3. Rentals, subscriptions and circular models are gaining traction
Millennials and Generation Z are less interested in material ownership and instead, place a much higher value on experiences. Rental models, such as Rent the Runway where customers can rent designer clothing and accessories (and review their experiences) has 6 MILLION members. It recently received a $60 million investment, opened 2 stores in New York and LA, and a shop within a shop at Neiman Marcus.
The subscription model means customers can receive hand-picked orders for free, and only pay for the items they keep. A great example of the potential of this model is Trunk Club. Having started out as a men’s designer subscription offer, Trunk Club was bought by Nordstrom and now offers the same service for women. Birchbox, a subscription business for beauty products, is currently discussing a potential sale with various retailers, including Walmart.
The circular model enables retailers to increase the volume of used garments in their retail operations, and boost the use of recycled fabrics. This year, fashion companies such as Asos, Adidas, Inditex (Zara owner), H&M, Hugo Boss and Tommy Hilfiger, have signed up for the scheme. The commitment involves defining a circular business strategy by the end of the year, creating targets for 2020 and publishing their progress of implementing these commitments for a more sustainable economy…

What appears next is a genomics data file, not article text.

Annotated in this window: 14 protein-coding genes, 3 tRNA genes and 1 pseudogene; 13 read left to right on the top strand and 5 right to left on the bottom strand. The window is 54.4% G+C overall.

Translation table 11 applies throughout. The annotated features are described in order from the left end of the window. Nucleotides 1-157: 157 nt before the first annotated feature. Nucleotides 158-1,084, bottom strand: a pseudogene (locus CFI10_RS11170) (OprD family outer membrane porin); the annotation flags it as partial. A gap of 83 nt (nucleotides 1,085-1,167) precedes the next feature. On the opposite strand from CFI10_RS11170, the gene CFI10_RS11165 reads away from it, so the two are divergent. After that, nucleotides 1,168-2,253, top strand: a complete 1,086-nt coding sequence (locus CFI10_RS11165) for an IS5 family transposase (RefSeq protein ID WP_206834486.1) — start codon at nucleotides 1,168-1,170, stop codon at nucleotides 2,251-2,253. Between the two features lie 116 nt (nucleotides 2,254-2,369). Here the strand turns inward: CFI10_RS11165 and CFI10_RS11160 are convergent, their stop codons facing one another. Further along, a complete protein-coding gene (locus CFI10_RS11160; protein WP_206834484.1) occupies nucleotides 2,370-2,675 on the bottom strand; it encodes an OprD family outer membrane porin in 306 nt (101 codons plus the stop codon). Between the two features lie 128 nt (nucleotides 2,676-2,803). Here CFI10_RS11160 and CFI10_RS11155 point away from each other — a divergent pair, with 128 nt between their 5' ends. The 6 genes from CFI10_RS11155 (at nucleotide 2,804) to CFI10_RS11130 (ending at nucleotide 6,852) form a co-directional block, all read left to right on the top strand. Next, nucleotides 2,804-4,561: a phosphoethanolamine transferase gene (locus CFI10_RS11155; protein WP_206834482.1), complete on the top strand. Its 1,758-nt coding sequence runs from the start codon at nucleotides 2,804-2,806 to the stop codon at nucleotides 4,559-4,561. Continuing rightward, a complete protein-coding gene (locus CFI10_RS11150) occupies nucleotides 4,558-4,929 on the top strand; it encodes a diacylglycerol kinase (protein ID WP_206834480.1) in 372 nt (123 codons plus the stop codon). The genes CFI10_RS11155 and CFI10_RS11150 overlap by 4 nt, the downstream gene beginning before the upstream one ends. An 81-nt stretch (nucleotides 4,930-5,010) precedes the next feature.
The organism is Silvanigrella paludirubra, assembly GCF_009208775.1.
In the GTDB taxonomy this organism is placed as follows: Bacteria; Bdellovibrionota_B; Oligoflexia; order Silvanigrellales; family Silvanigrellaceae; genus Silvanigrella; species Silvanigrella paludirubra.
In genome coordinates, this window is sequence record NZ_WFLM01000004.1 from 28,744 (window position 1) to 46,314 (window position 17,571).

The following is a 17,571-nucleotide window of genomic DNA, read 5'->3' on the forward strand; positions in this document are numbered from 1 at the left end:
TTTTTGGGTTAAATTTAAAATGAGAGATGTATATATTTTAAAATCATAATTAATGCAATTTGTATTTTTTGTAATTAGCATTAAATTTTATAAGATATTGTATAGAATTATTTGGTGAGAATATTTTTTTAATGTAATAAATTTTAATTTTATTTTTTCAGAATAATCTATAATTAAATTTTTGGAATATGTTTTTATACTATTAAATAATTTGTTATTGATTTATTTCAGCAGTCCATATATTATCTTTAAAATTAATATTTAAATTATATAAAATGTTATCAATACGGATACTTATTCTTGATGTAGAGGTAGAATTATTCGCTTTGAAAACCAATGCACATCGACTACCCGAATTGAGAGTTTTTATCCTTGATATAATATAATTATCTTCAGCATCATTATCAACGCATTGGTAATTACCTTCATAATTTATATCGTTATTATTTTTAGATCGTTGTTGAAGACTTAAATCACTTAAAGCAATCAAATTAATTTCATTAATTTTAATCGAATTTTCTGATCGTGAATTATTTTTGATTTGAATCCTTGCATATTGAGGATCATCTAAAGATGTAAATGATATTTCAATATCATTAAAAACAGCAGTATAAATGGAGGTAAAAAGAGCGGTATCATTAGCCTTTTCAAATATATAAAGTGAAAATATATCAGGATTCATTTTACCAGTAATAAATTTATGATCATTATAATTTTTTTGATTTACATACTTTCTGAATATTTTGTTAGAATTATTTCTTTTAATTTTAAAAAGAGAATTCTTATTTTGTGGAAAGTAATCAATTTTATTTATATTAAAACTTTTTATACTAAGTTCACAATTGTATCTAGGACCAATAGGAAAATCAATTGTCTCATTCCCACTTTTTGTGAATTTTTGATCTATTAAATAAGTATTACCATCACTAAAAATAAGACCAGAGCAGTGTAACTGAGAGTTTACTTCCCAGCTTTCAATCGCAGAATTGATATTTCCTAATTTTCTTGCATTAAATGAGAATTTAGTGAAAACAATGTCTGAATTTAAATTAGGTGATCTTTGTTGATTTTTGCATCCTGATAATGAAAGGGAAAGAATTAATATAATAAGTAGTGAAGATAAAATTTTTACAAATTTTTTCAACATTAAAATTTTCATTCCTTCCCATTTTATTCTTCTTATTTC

4. Retail supply chains are changing shape thanks to technology
Ministry of Supply (a clothing retailer) have installed a 3D printer in their Boston store that can make a garment on-demand in 90 MINUTES. The machine can be set to make garments all day and night, and can create customer-adapted designs, allowing customisation of colours. On-demand production is changing the sequence, timescale, responsibilities and waste levels in the retail supply chain. This means adopting different ways of working and partnering.
The internet of things is creating unprecedented visibility in supply chains. Smart shelves can detect when inventory is low, smart robots can replenish and pick and pack, and smart packaging can monitor sell-by dates. This has enormous consequences for both the retail workforce and operational processes.
“Drones are not only gaining traction during the last mile of delivery (to the end consumer), but also at the starting line & internally.”
Drones are not only gaining traction during the last mile of delivery (to the end consumer), but also at the starting line and internally. After a trial last year, JD.com, China’s second largest online retailer, is adding drone delivery to 20 rural destinations this year. They use drones to fly the parcels to a delivery man in a rural village, and he then distributes the parcels to end customers. Meanwhile, U.S. convenience store 7-Eleven has run the first FAA-approved trial with drone operator Flirtey, and Amazon has filed a patent for multi-level towers for drone distribution and fulfilment. Internally, Walmart is trialling drones to manage inventory in its massive distribution centres.
There is so much going on out there, it’s understandable that retailers are feeling a little bit like they’re a deer caught in headlights. They must be thinking: “How can I possibly be on top of all these innovations and defend myself from potential disruptors? How do I know which ones have longevity versus those that are just hype? Where do I begin? How much will it cost? And what on earth should I prioritise?”